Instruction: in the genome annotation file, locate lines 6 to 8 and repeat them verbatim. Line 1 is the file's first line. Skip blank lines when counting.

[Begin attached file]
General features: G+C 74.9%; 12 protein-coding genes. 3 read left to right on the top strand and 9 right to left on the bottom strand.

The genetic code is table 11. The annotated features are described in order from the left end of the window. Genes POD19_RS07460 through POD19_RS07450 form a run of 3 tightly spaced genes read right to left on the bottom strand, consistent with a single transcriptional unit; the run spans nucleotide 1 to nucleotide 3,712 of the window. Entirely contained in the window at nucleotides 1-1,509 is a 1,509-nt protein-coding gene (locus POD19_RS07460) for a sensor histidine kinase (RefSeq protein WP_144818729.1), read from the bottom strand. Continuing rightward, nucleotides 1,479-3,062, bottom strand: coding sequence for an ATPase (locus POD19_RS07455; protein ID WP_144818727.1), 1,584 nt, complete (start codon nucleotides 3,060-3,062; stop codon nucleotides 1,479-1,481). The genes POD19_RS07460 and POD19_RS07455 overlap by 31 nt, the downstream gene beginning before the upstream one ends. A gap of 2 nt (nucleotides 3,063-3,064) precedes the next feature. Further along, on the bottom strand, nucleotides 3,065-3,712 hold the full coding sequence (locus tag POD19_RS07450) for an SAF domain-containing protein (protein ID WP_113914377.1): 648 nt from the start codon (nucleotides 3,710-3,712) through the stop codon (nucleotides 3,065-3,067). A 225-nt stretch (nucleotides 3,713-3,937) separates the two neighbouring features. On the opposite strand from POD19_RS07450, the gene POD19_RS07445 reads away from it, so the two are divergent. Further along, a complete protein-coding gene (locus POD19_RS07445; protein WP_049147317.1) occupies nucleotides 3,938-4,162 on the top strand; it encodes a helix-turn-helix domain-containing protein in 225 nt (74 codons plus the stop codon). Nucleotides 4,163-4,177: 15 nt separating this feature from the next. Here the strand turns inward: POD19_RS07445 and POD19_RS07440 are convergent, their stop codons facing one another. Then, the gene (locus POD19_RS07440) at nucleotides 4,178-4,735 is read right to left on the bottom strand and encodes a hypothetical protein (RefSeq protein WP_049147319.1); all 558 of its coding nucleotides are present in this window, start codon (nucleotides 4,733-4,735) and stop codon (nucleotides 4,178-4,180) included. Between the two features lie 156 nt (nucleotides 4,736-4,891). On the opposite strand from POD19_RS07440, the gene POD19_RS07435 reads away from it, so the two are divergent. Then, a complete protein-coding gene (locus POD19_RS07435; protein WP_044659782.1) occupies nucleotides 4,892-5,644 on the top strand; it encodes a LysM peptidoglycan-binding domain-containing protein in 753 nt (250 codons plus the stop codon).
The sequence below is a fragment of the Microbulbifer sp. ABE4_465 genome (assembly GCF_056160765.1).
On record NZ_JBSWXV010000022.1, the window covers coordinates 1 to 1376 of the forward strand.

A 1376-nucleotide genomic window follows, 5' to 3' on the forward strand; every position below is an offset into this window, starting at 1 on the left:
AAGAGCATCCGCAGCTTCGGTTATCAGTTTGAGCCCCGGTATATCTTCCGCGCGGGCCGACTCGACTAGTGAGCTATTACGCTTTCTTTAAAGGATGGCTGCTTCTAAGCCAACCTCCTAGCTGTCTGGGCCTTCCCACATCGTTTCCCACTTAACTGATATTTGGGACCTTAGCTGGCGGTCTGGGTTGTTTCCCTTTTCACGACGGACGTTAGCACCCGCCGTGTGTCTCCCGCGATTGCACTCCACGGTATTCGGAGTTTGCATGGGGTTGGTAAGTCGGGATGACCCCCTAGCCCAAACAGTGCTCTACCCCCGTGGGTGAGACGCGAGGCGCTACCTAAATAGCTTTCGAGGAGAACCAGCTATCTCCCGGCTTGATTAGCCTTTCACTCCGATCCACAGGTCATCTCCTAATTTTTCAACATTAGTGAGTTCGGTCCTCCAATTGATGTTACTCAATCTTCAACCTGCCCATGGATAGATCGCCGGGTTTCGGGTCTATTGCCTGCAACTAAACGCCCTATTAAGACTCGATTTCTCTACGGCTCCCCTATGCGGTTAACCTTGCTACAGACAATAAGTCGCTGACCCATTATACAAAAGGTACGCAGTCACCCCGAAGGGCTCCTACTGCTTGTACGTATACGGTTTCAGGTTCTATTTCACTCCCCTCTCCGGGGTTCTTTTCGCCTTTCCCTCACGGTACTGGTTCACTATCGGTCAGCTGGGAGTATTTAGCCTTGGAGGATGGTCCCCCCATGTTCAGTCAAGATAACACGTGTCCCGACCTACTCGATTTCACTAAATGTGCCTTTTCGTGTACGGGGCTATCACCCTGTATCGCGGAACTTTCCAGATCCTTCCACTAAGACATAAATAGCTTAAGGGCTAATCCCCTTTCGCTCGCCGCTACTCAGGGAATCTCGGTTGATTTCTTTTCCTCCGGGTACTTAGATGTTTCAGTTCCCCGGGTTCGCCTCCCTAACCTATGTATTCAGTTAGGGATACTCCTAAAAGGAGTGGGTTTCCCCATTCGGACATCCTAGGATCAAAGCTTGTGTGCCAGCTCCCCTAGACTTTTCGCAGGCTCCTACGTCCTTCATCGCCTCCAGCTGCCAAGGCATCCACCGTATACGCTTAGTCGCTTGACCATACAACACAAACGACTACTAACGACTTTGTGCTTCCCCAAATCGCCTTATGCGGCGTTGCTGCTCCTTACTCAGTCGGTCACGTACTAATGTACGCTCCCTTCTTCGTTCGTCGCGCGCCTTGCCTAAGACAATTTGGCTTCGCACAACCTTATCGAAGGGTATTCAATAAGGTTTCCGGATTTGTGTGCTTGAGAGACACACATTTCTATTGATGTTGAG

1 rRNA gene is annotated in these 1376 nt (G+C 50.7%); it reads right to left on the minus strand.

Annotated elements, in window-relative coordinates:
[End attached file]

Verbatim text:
AAGAGCATCCGCAGCTTCGGTTATCAGTTTGAGCCCCGGTATATCTTCCGCGCGGGCCGACTCGACTAGTGAGCTATTACGCTTTCTTTAAAGGATGGCTGCTTCTAAGCCAACCTCCTAGCTGTCTGGGCCTTCCCACATCGTTTCCCACTTAACTGATATTTGGGACCTTAGCTGGCGGTCTGGGTTGTTTCCCTTTTCACGACGGACGTTAGCACCCGCCGTGTGTCTCCCGCGATTGCACTCCACGGTATTCGGAGTTTGCATGGGGTTGGTAAGTCGGGATGACCCCCTAGCCCAAACAGTGCTCTACCCCCGTGGGTGAGACGCGAGGCGCTACCTAAATAGCTTTCGAGGAGAACCAGCTATCTCCCGGCTTGATTAGCCTTTCACTCCGATCCACAGGTCATCTCCTAATTTTTCAACATTAGTGAGTTCGGTCCTCCAATTGATGTTACTCAATCTTCAACCTGCCCATGGATAGATCGCCGGGTTTCGGGTCTATTGCCTGCAACTAAACGCCCTATTAAGACTCGATTTCTCTACGGCTCCCCTATGCGGTTAACCTTGCTACAGACAATAAGTCGCTGACCCATTATACAAAAGGTACGCAGTCACCCCGAAGGGCTCCTACTGCTTGTACGTATACGGTTTCAGGTTCTATTTCACTCCCCTCTCCGGGGTTCTTTTCGCCTTTCCCTCACGGTACTGGTTCACTATCGGTCAGCTGGGAGTATTTAGCCTTGGAGGATGGTCCCCCCATGTTCAGTCAAGATAACACGTGTCCCGACCTACTCGATTTCACTAAATGTGCCTTTTCGTGTACGGGGCTATCACCCTGTATCGCGGAACTTTCCAGATCCTTCCACTAAGACATAAATAGCTTAAGGGCTAATCCCCTTTCGCTCGCCGCTACTCAGGGAATCTCGGTTGATTTCTTTTCCTCCGGGTACTTAGATGTTTCAGTTCCCCGGGTTCGCCTCCCTAACCTATGTATTCAGTTAGGGATACTCCTAAAAGGAGTGGGTTTCCCCATTCGGACATCCTAGGATCAAAGCTTGTGTGCCAGCTCCCCTAGACTTTTCGCAGGCTCCTACGTCCTTCATCGCCTCCAGCTGCCAAGGCATCCACCGTATACGCTTAGTCGCTTGACCATACAACACAAACGACTACTAACGACTTTGTGCTTCCCCAAATCGCCTTATGCGGCGTTGCTGCTCCTTACTCAGTCGGTCACGTACTAATGTACGCTCCCTTCTTCGTTCGTCGCGCGCCTTGCCTAAGACAATTTGGCTTCGCACAACCTTATCGAAGGGTATTCAATAAGGTTTCCGGATTTGTGTGCTTGAGAGACACACATTTCTATTGATGTTGAG

1 rRNA gene is annotated in these 1376 nt (G+C 50.7%); it reads right to left on the minus strand.

Annotated elements, in window-relative coordinates: